There are 200 total hectares in Vezza d’Alba, and almost 100 of these belong to the DOCG denomination. There are 85.21 are planted with Arneis and 12.73 with Nebbiolo: these vineyards, in some way or another, are representative of the Roero and its viticultural territory, thanks to the sand-rich soils and the extreme inclinations of its hills. The soil is typical of the central portion of the area of Roero, where the Pliocene part comes together with a loam slate that is richer in limestone and clay (with some spots reaching 50%), which increase the viscosity and compactness of the soils, leading to Roero and Roero Arneis that bring together freshness, structure, and complexity. Among some of the most important vineyard locations we find Valmaggiore, an amphitheater-like hill that has expositions ranging from southeast to southwest, with extremely steep inclinations, very little nourishing substances, and with an almost single sand component of marine origin, with the addition of rocks and fossils. The microclimate generally foresees hot summers, little precipitations and winds of marine provenience. Known for the quality of its Nebbiolo from the 17th century, it was selected by Beppe Colla in 1961 and vinified as a single vineyard, soon to be followed by Bruno Giacosa at the beginning of the 1970s, indicating the name of the vineyard on the label. In addition to this “monument” of the Roero, there are other well-known and prestigious vineyard locations: Audinaggio, Pioiero (just along the municipality limits with Castellinaldo), Colla, Sanche, Tanone.
Antica Cascina dei Conti di Roero
Cantina del Nebbiolo
Pezzuto F. lli
1. Battaglino Claudio
2. Battaglino Daniela
3. Battaglino Giovanni
4. Battaglino Franco
5. Battaglino Ivan
6. Battaglino Luigi
7. Bongiovanni Armando
8. Bonino Piero
9. Bordino Giuseppe
10. Canonica Stefania
11. Castellotto Luigi
12. Cavagnero Ivano
13. Davezza Lorenzo
14. Delmondo Antonio
15. Delsanto Giuseppe
16. Demaria Antonello
17. Ferrero Luigi
18. Ferrero Maria Rosa
19. Lurgo Luigino
20. Pagliasso Giancarlo
21. Pagliasso Matteo
22. Pagliasso S.S.
23. Pezzuto Eugenio
24. Pezzuto Sergio
25. Rabino Margherita
26. Robino Marisa
27. Sacchero Giuseppe
28. Saglia Angelo
29. Vivai Ferrero Di Ferrero
The Consorzio of Roero celebrates its favorite white grape all August long
This August, the Consorzio of Roero is challenging New York City wine drinkers to put down the rosé and reach for something new: Roero Arneis, a high-quality, crisp, mineral white wine unique to the region.
The Consorzio is celebrating accounts in NYC that pour Roero Arneis by the glass or bottle through Labor Day.
To participate, customers are asked to visit our list of suggested locatiosn and post a picture on Instagram and/or Twitter using hashtag #ArneisforSummerDays. Each post will be entered to wine a $100 gift card to select locations. Winners will be announced periodically.
“We are excited to celebrate our Roero Arneis,” said Francesco Monchiero of Monichiero Carbone and President of the Roero Consorzio, “this promotion will encourage wine drinkers across NYC to put down the rosé and Pinot Grigio and pour themselves something much better.”
Details of suggested locations, food pairing ideas, and more can be found at winesofroero.com/upgrade-your-summer.
Arneis, the white grape from Piemonte. Though, grown elsewhere throughout the region, it is most famously grown in the ancient district of Roero. Roero is nestled in the Northeastern area of Cuneo, a province that lies between Bra, and Alba. Arneis which translates to little rascal, gets its name because of its unpredictability, and as we like to think, it’s uncanny charm.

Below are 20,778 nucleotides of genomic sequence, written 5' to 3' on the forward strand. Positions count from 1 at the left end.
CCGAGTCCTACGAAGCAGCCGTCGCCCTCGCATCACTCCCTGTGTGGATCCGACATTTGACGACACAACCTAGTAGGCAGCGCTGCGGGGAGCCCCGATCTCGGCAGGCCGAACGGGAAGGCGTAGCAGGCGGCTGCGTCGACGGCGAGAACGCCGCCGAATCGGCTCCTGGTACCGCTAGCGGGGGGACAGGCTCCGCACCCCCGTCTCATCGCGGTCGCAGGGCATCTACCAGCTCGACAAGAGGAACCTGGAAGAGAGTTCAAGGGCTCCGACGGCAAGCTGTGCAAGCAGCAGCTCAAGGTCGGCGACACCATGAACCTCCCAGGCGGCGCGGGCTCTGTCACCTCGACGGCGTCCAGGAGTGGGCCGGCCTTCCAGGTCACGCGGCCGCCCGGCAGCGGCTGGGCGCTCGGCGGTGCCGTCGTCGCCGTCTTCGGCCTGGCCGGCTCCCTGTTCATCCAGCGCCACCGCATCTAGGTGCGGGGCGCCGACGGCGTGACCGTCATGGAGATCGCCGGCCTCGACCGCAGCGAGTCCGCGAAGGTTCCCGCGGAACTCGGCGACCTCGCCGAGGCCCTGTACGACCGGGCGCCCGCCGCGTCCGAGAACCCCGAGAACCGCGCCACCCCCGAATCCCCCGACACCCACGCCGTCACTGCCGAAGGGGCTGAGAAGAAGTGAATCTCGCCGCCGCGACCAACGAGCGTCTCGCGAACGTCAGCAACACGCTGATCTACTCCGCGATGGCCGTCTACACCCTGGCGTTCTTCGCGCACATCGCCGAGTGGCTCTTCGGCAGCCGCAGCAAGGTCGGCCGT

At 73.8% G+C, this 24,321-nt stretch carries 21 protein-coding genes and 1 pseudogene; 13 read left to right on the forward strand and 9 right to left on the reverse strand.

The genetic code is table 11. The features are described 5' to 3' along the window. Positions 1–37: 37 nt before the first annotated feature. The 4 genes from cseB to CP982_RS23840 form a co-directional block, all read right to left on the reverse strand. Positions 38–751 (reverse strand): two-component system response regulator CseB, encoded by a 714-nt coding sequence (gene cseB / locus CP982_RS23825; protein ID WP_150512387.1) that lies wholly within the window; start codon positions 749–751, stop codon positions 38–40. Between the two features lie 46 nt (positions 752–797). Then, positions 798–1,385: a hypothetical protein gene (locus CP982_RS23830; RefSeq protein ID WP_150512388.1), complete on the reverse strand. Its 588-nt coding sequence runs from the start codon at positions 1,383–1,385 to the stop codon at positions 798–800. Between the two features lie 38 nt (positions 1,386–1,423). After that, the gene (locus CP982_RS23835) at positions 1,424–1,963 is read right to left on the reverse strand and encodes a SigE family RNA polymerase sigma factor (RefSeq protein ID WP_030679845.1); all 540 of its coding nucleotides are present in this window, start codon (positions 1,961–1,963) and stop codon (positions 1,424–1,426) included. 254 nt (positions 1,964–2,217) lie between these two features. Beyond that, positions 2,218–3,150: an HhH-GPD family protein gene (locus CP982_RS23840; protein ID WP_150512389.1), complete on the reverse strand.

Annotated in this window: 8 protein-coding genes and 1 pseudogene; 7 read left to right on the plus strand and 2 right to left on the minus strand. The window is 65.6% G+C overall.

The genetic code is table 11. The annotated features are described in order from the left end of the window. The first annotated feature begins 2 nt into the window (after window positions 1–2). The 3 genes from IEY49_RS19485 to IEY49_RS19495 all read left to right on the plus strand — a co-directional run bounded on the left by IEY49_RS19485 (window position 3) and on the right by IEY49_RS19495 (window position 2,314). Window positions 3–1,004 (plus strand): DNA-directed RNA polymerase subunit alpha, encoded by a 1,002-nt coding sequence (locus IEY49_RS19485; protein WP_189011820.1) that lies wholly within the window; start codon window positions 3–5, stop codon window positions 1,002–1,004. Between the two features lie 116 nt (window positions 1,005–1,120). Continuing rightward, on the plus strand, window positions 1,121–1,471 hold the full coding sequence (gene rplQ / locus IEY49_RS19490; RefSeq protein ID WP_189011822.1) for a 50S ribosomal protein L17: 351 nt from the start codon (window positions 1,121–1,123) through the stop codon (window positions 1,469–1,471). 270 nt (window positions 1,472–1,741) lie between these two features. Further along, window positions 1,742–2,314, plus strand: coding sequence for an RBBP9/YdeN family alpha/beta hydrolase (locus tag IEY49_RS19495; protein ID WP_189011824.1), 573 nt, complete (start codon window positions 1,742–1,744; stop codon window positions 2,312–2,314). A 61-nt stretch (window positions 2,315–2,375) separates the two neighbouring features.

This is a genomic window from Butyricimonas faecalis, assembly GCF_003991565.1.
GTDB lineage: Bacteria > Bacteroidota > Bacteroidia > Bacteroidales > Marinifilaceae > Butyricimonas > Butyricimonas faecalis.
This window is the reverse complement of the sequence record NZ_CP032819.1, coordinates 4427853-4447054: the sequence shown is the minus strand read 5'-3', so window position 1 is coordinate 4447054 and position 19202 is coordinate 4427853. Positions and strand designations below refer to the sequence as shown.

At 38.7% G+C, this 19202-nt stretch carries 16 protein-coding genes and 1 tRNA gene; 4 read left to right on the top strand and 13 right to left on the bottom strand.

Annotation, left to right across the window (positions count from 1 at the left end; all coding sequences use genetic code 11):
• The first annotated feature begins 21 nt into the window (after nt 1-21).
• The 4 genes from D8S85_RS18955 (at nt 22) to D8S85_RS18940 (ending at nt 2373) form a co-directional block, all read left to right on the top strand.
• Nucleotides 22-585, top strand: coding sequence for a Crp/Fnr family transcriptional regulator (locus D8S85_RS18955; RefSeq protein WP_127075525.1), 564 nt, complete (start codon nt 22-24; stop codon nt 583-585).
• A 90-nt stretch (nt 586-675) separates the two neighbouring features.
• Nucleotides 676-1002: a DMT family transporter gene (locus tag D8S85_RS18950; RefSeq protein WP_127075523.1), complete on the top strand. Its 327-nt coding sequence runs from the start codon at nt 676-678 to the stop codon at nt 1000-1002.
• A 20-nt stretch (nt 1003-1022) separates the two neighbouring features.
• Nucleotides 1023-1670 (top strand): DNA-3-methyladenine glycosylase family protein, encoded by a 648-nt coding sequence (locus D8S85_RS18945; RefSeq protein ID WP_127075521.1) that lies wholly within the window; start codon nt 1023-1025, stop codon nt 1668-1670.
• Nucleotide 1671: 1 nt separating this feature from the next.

Summer is winding down, but we have a few more weeks of basking in the sun. Roero Arneis is the grape to acquaint yourself with as we transition from warm summer days to breezy autumn evenings. Intriguing to sophisticated wine lovers, and approachable for wine novices, Arneis is full of personality (that little rascal).
Spaghetti alla Carbonara is a dish as ancient as the district of Roero. It’s delish, hearty, and pairs beautifully with Roero Arneis. With just a few ingredients, you will discover that Roero Arneis is fruit forward and smooth, but has a definite dryness and acidity to cleanse your palate, and cut through the bacon and cheese. It truly is a delightful sensation.
If you want to treat yourself, opt for pancetta.
½ lb of fresh or dry pasta. Preferably spaghetti. For traditions sake.
4 oz of bacon or pancetta
2 eggs (1 for garnish – optional)
Pinch of black pepper
1 garlic clove
¼ c of Parmigiano-Reggiano
- In a medium saucepan, bring 2 quarts of water to boil. Add a generous amount of salt to the boiling water. Cook pasta for 7-8 minutes, or to barely al dente. Don’t cook the pasta to al dente. The pasta will be tossed in a saute pan with other ingredients later. Drain.
- While the water is boiling, and pasta is cooking, mince the garlic, chop your bacon (or pancetta) and saute over medium heat until it gets crisp; 3-4 minutes. Add minced garlic, black pepper and continue to saute an additional few minutes. Once to desired crispness, remove excess grease.
- Beat 1 egg, and slowly temper hot pasta water while beating continuously. Add in Parmigiano-Reggiano.
- Add Pasta into bacon (or pancetta) pan. Make sure it is off heat, and gently toss. Add the egg mixture slowly with low heat, and toss to thoroughly mix egg and cheese, and to finish cooking the pasta. Turn off heat until egg mixture is thickened.
- Place Carbonara into a serving bowl. Garnish with black pepper and the yolk of the remaining egg. Don’t worry, the yolk will cook with the heat of your pasta. It’s a beautiful rustic detail. This can be omitted.
- Pour yourself a glass of Roero Arneis. Sip, swirl, and smile. #SummerofArneis
This month we’re focusing on Monticello d’Alba & Probes d’Alba in Roero, to regions akin to the Alba area of Piedmont as they both border the province.
Holding just 2% of the Roero vineyards = 18.48ha of Arneis and 5.38ha of Nebbiolo – Monticello d’Alba is similar to that of Alba boasting gentle hills and soils made up of sedimentary rock mixed with sand, marl, and gypsum. These soils are best suited for a strong style of Roero Arneis.
The most well-known vineyards are Casà and La Valle.
- Nota Giuliano
- Bricco Loghero di Oberto Vittorio
- Bertolusso Maurizio
- Bertoluzzo Livio Carlo
- Cornaglia Luciano
- Gagliardi Piero
- Marengo Felice
- Mo Sergio
- Molinaro Claudio
- Olivero Gian Marco
Piobesi d’Alba also echoes that of Alba boasting gentle slopes and soils with a marl-gypsum content. There are 44.52ha of Arneis and just 3.53 of Nebbiolo.
Here the Roero Arneis is mineral, but with a weightier body than other areas of Roero and strong aromas.
The most important vineyard for the area is Bric Paradiso, which boasts gray marl soils.
- Tenuta Carretta
- Buganza Renato
- Miroglio Franco s.s.
- Stupino of Berbotto Claudia
- Viberti Emma